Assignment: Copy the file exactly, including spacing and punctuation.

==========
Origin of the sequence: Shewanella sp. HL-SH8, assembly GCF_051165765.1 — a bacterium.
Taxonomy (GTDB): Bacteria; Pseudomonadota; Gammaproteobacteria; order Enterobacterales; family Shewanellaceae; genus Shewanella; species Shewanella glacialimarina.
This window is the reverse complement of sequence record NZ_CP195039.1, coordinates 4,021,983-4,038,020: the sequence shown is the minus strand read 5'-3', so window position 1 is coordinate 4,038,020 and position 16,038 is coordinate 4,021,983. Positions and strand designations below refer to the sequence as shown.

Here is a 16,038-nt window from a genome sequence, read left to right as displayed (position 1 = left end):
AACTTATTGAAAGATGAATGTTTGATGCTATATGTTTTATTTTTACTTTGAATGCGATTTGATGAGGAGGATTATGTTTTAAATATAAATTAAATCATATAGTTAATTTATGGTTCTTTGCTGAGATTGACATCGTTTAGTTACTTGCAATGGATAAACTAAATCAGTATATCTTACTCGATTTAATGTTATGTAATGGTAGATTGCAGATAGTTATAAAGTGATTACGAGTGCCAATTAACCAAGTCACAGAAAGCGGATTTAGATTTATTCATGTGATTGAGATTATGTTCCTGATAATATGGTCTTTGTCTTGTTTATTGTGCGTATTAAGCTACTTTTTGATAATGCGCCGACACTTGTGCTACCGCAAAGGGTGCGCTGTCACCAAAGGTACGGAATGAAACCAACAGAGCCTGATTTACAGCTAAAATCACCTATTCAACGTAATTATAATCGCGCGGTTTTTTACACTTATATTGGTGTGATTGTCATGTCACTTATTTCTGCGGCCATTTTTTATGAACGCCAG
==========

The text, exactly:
Origin of the sequence: Shewanella sp. HL-SH8, assembly GCF_051165765.1 — a bacterium.
Taxonomy (GTDB): Bacteria; Pseudomonadota; Gammaproteobacteria; order Enterobacterales; family Shewanellaceae; genus Shewanella; species Shewanella glacialimarina.
This window is the reverse complement of sequence record NZ_CP195039.1, coordinates 4,021,983-4,038,020: the sequence shown is the minus strand read 5'-3', so window position 1 is coordinate 4,038,020 and position 16,038 is coordinate 4,021,983. Positions and strand designations below refer to the sequence as shown.

Here is a 16,038-nt window from a genome sequence, read left to right as displayed (position 1 = left end):
AACTTATTGAAAGATGAATGTTTGATGCTATATGTTTTATTTTTACTTTGAATGCGATTTGATGAGGAGGATTATGTTTTAAATATAAATTAAATCATATAGTTAATTTATGGTTCTTTGCTGAGATTGACATCGTTTAGTTACTTGCAATGGATAAACTAAATCAGTATATCTTACTCGATTTAATGTTATGTAATGGTAGATTGCAGATAGTTATAAAGTGATTACGAGTGCCAATTAACCAAGTCACAGAAAGCGGATTTAGATTTATTCATGTGATTGAGATTATGTTCCTGATAATATGGTCTTTGTCTTGTTTATTGTGCGTATTAAGCTACTTTTTGATAATGCGCCGACACTTGTGCTACCGCAAAGGGTGCGCTGTCACCAAAGGTACGGAATGAAACCAACAGAGCCTGATTTACAGCTAAAATCACCTATTCAACGTAATTATAATCGCGCGGTTTTTTACACTTATATTGGTGTGATTGTCATGTCACTTATTTCTGCGGCCATTTTTTATGAACGCCAG